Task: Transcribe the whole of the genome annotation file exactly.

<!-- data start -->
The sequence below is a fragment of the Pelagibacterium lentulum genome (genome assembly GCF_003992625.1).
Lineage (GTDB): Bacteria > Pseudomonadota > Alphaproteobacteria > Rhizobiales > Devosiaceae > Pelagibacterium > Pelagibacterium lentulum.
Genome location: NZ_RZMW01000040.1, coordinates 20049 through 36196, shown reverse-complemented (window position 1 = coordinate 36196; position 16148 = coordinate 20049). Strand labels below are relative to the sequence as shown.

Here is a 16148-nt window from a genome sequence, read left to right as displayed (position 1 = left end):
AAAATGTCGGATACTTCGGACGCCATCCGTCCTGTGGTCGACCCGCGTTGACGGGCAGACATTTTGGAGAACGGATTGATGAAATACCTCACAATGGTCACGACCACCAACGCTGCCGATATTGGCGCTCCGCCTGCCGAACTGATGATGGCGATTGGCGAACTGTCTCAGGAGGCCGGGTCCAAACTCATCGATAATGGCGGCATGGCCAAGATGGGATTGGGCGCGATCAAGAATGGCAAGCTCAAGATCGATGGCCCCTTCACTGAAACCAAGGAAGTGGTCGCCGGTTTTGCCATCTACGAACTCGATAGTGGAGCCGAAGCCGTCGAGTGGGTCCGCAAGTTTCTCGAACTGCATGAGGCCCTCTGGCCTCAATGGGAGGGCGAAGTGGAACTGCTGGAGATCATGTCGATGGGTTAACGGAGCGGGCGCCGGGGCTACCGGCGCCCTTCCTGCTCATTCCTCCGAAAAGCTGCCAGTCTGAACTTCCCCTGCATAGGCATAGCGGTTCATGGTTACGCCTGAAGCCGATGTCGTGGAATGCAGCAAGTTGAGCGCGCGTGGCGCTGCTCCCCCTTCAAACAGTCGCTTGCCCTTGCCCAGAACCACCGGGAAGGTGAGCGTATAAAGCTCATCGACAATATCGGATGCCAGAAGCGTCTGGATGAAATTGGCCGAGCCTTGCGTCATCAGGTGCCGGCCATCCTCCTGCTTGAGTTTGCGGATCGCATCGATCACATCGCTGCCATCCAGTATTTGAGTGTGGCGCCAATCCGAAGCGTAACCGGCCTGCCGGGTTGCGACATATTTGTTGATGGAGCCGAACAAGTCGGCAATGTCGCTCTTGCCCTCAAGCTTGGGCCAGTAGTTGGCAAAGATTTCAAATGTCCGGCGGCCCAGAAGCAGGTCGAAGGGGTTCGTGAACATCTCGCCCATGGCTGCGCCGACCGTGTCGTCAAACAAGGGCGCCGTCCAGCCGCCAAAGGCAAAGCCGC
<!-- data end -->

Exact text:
The sequence below is a fragment of the Pelagibacterium lentulum genome (genome assembly GCF_003992625.1).
Lineage (GTDB): Bacteria > Pseudomonadota > Alphaproteobacteria > Rhizobiales > Devosiaceae > Pelagibacterium > Pelagibacterium lentulum.
Genome location: NZ_RZMW01000040.1, coordinates 20049 through 36196, shown reverse-complemented (window position 1 = coordinate 36196; position 16148 = coordinate 20049). Strand labels below are relative to the sequence as shown.

Here is a 16148-nt window from a genome sequence, read left to right as displayed (position 1 = left end):
AAAATGTCGGATACTTCGGACGCCATCCGTCCTGTGGTCGACCCGCGTTGACGGGCAGACATTTTGGAGAACGGATTGATGAAATACCTCACAATGGTCACGACCACCAACGCTGCCGATATTGGCGCTCCGCCTGCCGAACTGATGATGGCGATTGGCGAACTGTCTCAGGAGGCCGGGTCCAAACTCATCGATAATGGCGGCATGGCCAAGATGGGATTGGGCGCGATCAAGAATGGCAAGCTCAAGATCGATGGCCCCTTCACTGAAACCAAGGAAGTGGTCGCCGGTTTTGCCATCTACGAACTCGATAGTGGAGCCGAAGCCGTCGAGTGGGTCCGCAAGTTTCTCGAACTGCATGAGGCCCTCTGGCCTCAATGGGAGGGCGAAGTGGAACTGCTGGAGATCATGTCGATGGGTTAACGGAGCGGGCGCCGGGGCTACCGGCGCCCTTCCTGCTCATTCCTCCGAAAAGCTGCCAGTCTGAACTTCCCCTGCATAGGCATAGCGGTTCATGGTTACGCCTGAAGCCGATGTCGTGGAATGCAGCAAGTTGAGCGCGCGTGGCGCTGCTCCCCCTTCAAACAGTCGCTTGCCCTTGCCCAGAACCACCGGGAAGGTGAGCGTATAAAGCTCATCGACAATATCGGATGCCAGAAGCGTCTGGATGAAATTGGCCGAGCCTTGCGTCATCAGGTGCCGGCCATCCTCCTGCTTGAGTTTGCGGATCGCATCGATCACATCGCTGCCATCCAGTATTTGAGTGTGGCGCCAATCCGAAGCGTAACCGGCCTGCCGGGTTGCGACATATTTGTTGATGGAGCCGAACAAGTCGGCAATGTCGCTCTTGCCCTCAAGCTTGGGCCAGTAGTTGGCAAAGATTTCAAATGTCCGGCGGCCCAGAAGCAGGTCGAAGGGGTTCGTGAACATCTCGCCCATGGCTGCGCCGACCGTGTCGTCAAACAAGGGCGCCGTCCAGCCGCCAAAGGCAAAGCCGC